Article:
Estonia's cross-country skiing champion Kristina Šmigun-Vähi is facing a Court of Arbitration for Sport (CAS) hearing this week after a retested doping sample from the Turin 2006 Winter Olympic Games reportedly tested positive.
Šmigun-Vähi became the first Estonian woman to win a Winter Olympic medal when she won the 7.5 + 7.5 kilometres double pursuit event at the Italian Games.
Four days later, she claimed a second victory in the 10km classical event.
The six-time World Championship medallist added a 10km freestyle silver medal at Vancouver 2010 before announcing her retirement.
But in 2014, the Estonian Olympic Committee revealed that they had been notified by the International Olympic Committee (IOC) of a suspicious result following re-testing of her Turin samples.
Šmigun-Vähi strongly denied wrongdoing, and all parties have refused to reveal any more information over the last two-and-a-half-years.
World Anti-Doping Agency (WADA) Athletes' Commission chair Beckie Scott has now revealed that a CAS case is due to start.
"WADA is not a party to this case, but we have been told that the hearing in CAS begins this week," she told Norwegian broadcaster TV2.
"WADA will be notified when a decision is taken, and then we will be able to comment on the matter.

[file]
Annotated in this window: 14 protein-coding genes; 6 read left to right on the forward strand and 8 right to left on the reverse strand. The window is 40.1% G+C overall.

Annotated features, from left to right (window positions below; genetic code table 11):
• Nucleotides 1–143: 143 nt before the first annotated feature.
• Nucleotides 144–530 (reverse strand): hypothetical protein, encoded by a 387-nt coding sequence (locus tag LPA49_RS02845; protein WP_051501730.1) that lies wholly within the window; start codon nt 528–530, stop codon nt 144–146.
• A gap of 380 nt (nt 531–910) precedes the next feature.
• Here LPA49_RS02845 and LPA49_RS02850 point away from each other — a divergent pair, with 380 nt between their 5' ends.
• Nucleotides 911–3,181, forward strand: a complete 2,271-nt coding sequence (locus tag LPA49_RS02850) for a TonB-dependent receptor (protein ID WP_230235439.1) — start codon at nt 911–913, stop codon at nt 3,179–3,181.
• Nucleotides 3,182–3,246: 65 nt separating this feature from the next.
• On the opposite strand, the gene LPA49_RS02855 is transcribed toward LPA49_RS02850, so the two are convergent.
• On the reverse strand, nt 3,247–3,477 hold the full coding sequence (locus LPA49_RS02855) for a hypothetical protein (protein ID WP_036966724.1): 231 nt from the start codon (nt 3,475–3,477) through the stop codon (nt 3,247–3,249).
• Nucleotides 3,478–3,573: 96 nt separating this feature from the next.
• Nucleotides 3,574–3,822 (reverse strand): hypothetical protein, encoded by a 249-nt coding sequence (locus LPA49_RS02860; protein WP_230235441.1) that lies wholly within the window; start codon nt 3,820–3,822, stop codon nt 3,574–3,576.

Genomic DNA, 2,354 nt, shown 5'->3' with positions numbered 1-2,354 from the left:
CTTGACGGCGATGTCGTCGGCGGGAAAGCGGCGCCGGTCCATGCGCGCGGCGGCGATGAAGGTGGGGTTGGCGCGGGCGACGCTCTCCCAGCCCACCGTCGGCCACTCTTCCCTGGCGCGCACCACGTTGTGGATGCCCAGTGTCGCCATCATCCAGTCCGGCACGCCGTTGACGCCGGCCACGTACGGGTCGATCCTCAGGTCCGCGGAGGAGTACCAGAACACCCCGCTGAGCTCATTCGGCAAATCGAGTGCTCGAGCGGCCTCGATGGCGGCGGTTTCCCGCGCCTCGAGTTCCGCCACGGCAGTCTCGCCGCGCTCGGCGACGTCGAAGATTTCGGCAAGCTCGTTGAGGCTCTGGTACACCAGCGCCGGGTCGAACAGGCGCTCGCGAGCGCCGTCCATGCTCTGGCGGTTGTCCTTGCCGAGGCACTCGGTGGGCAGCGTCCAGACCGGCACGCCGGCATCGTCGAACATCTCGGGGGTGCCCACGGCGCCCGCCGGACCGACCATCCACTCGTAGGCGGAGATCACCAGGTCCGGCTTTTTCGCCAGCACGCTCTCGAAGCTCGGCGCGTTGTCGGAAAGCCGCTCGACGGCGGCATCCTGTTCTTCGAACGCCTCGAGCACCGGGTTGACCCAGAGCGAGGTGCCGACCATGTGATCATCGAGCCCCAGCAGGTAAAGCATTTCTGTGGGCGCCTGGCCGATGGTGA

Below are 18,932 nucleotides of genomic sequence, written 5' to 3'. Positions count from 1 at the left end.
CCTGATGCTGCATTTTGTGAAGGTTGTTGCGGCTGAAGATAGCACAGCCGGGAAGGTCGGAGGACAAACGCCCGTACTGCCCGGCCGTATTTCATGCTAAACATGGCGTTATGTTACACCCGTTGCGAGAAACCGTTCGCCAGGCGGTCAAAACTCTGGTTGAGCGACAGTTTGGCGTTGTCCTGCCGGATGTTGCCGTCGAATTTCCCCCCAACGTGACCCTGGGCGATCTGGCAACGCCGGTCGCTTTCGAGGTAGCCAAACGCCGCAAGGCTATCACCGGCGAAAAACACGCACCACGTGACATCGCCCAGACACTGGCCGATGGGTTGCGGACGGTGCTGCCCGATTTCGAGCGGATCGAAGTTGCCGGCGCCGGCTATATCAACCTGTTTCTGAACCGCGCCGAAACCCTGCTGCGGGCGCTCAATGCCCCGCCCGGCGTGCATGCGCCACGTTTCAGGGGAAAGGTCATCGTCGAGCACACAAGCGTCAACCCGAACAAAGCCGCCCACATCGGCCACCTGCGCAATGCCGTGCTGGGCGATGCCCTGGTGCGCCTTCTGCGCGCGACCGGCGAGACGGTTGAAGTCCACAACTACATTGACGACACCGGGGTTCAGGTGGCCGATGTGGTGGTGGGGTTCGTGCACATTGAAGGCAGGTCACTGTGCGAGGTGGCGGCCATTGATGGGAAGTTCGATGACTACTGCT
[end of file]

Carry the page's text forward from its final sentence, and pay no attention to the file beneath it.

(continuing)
"But depending on how complex the case is, it may take some time before we get a final decision."
According to TV2, the matter has been postponed until now because Šmigun-Vähi's lawyers have denied the IOC's testing methods.
It is thought likely that this has held up the entire publishing of the IOC's re-analysis of 2006 samples.
The IOC said in January that they had retested nearly 500 doping samples from Turin, and that "further communications will be issued in due course".
They have since published retest results from the Beijing 2008 and London 2012 Games, but refused to reveal any information about the Turin 2006 process when asked about it during Rio 2016.
It is thought likely that they were told the whole case could fall apart legally if they did speak publicly.
It is likely that the case is particularly significant for fellow cross-country skier Scott, however, as she belatedly received the 5km pursuit gold at Salt Lake City 2002 when Russia's initial gold and silver medallists Olga Danilova and Larissa Lazutina each failed drug tests.
If Šmigun-Vähi is ultimately stripped of gold, Norway's Marit Bjørgen could be awarded a seventh Olympic gold medal in the classical event.
Czech Republic's Kateřina Neumannová could be promoted to the pursuit title.
Russian biathlete Olga Pyleva was the only competitor to fail a test during Turin 2006.
She was stripped of the silver medal she won in the 15 kilometres event after testing positive for banned stimulant Carphedon.
Pyleva was banned for two years before returning to win a 4x6km relay gold medal at Vancouver 2010.
insidethegames has contacted CAS for confirmation that a hearing is taking place this week.